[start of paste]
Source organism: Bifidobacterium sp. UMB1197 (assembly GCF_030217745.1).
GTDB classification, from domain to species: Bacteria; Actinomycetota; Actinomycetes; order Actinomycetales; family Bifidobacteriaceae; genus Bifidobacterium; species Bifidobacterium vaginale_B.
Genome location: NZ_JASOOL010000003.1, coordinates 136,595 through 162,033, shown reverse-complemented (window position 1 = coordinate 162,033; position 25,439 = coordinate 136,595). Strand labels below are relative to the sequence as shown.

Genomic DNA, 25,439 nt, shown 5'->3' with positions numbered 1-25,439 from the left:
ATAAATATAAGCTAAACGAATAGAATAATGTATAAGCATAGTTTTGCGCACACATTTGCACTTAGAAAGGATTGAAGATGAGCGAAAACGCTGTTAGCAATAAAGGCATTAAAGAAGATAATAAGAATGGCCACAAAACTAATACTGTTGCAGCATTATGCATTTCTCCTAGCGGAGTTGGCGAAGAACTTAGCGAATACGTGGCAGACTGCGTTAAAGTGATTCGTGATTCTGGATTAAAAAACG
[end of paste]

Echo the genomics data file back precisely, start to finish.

Source organism: Bifidobacterium sp. UMB1197 (assembly GCF_030217745.1).
GTDB classification, from domain to species: Bacteria; Actinomycetota; Actinomycetes; order Actinomycetales; family Bifidobacteriaceae; genus Bifidobacterium; species Bifidobacterium vaginale_B.
Genome location: NZ_JASOOL010000003.1, coordinates 136,595 through 162,033, shown reverse-complemented (window position 1 = coordinate 162,033; position 25,439 = coordinate 136,595). Strand labels below are relative to the sequence as shown.

Genomic DNA, 25,439 nt, shown 5'->3' with positions numbered 1-25,439 from the left:
ATAAATATAAGCTAAACGAATAGAATAATGTATAAGCATAGTTTTGCGCACACATTTGCACTTAGAAAGGATTGAAGATGAGCGAAAACGCTGTTAGCAATAAAGGCATTAAAGAAGATAATAAGAATGGCCACAAAACTAATACTGTTGCAGCATTATGCATTTCTCCTAGCGGAGTTGGCGAAGAACTTAGCGAATACGTGGCAGACTGCGTTAAAGTGATTCGTGATTCTGGATTAAAAAACG